Whole Foods sparked backlash after partnering with an Asian restaurant called “Yellow Fever” that critics called “racist and unappetizing.”
On April 25, Whole Foods announced on Twitter that a Yellow Fever location had opened for business inside its Whole Food 365 store in Long Beach, California.
The grocery chain does not own the restaurant, which is operated by an independent franchise with two other locations in the Golden State, SF Gate reports.
"Already ready for lunch? #YellowFeverEats has you covered with fresh, customized bowls at our brand-new #LongBeach365 location - now open!" Whole Foods 360 tweeted, sending the Twitterverse into a frenzy over the controversial name.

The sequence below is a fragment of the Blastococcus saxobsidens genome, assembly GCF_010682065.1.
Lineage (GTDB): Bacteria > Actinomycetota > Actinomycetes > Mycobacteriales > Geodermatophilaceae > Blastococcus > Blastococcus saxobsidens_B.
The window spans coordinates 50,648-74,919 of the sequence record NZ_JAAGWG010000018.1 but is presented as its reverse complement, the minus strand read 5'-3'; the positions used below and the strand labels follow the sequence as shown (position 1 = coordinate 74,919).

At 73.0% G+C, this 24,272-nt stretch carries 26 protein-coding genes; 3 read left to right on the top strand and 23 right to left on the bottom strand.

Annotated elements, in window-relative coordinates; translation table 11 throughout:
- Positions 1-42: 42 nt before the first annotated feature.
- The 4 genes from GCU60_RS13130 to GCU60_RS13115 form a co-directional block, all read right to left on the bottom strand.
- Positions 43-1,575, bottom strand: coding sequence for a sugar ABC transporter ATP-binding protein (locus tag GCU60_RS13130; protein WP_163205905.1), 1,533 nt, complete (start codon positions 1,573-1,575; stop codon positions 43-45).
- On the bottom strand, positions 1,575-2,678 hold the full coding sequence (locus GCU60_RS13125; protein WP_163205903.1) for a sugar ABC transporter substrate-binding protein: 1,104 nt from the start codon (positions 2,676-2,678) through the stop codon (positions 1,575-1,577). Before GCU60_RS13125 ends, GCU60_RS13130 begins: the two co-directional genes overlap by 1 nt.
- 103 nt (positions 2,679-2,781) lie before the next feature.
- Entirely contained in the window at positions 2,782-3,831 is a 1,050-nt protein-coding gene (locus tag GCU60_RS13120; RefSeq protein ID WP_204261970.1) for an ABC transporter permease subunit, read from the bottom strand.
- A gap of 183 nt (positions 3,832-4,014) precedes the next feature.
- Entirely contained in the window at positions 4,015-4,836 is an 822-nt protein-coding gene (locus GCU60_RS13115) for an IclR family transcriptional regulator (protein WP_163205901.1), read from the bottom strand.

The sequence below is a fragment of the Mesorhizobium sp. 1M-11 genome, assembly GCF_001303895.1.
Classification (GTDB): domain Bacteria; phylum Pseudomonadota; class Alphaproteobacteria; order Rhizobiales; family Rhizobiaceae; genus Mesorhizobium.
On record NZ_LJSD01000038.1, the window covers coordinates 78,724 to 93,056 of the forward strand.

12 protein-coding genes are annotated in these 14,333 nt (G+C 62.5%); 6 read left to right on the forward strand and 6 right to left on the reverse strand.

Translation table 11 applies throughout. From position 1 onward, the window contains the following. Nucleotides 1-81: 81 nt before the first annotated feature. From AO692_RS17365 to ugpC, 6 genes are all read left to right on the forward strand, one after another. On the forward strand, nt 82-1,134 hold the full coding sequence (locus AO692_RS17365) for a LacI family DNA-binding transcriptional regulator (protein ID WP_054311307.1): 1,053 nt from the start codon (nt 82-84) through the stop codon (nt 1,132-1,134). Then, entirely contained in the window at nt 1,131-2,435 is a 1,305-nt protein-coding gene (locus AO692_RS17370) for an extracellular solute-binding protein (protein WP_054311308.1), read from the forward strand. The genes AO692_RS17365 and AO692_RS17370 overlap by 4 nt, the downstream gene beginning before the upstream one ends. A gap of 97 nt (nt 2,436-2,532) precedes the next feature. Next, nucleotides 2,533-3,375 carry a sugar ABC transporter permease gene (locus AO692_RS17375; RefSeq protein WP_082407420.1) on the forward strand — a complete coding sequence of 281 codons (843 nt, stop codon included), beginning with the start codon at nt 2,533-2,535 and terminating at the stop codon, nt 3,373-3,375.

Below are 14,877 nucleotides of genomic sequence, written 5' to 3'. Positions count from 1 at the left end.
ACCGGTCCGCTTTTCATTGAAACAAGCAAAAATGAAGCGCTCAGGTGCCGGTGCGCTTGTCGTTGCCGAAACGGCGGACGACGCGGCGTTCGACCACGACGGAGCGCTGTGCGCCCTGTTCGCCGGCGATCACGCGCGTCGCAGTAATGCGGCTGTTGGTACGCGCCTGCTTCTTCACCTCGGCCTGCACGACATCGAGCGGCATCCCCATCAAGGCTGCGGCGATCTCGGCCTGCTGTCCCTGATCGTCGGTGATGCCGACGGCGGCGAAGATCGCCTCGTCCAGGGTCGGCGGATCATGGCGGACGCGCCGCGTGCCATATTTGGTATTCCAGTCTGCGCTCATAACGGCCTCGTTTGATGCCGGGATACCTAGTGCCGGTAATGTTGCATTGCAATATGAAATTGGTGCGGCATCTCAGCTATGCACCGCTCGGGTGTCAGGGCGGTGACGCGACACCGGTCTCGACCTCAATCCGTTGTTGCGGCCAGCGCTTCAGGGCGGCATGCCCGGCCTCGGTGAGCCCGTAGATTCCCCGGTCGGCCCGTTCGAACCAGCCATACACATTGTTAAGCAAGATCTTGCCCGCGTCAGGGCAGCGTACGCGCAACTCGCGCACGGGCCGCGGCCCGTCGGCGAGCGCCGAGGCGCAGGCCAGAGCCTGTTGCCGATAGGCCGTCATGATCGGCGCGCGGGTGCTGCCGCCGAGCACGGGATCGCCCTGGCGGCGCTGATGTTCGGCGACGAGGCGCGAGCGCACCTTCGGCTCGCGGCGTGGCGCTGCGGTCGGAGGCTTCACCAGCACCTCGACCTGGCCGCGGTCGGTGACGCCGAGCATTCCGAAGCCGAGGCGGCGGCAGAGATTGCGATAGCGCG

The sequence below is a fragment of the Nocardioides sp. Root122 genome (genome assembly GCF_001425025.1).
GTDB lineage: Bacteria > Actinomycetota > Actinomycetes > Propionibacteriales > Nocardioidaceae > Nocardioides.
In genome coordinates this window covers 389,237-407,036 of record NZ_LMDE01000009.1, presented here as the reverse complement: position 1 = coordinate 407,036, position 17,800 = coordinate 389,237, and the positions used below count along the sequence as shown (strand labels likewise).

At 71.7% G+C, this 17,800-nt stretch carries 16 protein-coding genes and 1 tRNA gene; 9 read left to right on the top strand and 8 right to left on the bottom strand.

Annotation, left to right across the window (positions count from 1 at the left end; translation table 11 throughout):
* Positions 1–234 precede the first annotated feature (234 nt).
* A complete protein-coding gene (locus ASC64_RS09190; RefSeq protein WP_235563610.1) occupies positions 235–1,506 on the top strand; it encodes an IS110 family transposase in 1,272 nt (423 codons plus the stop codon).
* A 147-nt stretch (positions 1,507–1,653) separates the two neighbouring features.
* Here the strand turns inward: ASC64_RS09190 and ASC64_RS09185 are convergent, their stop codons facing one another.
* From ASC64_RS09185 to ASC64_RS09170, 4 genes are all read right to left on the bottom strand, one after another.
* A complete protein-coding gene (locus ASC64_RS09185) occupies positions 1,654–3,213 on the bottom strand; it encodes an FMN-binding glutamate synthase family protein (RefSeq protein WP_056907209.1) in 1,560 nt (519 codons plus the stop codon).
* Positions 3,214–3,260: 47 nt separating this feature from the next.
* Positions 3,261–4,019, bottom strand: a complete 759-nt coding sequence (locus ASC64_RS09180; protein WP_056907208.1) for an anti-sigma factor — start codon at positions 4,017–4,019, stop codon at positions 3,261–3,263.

“Yellow Fever for an Asian restaurant? That's both unappetizing and racist,” one critic said.
“Super cool that no one in your company, from concept to construction to this tweet, saw nothing wrong with this,” another detractor agreed.
“I love associating the word "fever" with my lunch. Give me the shrimp pneumonia with extra sriracha,” another quipped.
“When we finally came up with the concept, all the names we thought of just plain sucked. Buzzwords like ‘traditional’, ‘bamboo’, ‘lotus’, and ‘golden’ weren’t memorable,” the restaurant's co-founder Kelly Kim told Next Shark in 2017. “One night, we just said ‘Yellow Fever!’ and it worked. It’s tongue-in-cheek, kind of shocking, and it’s not exclusive — you can fit all Asian cultures under one roof with a name like this.”
“We just decided to go for it,” she added.
The chain's two locations in Torrance and Venice tout themselves on serving “Asian bowls for your soul," according to their website.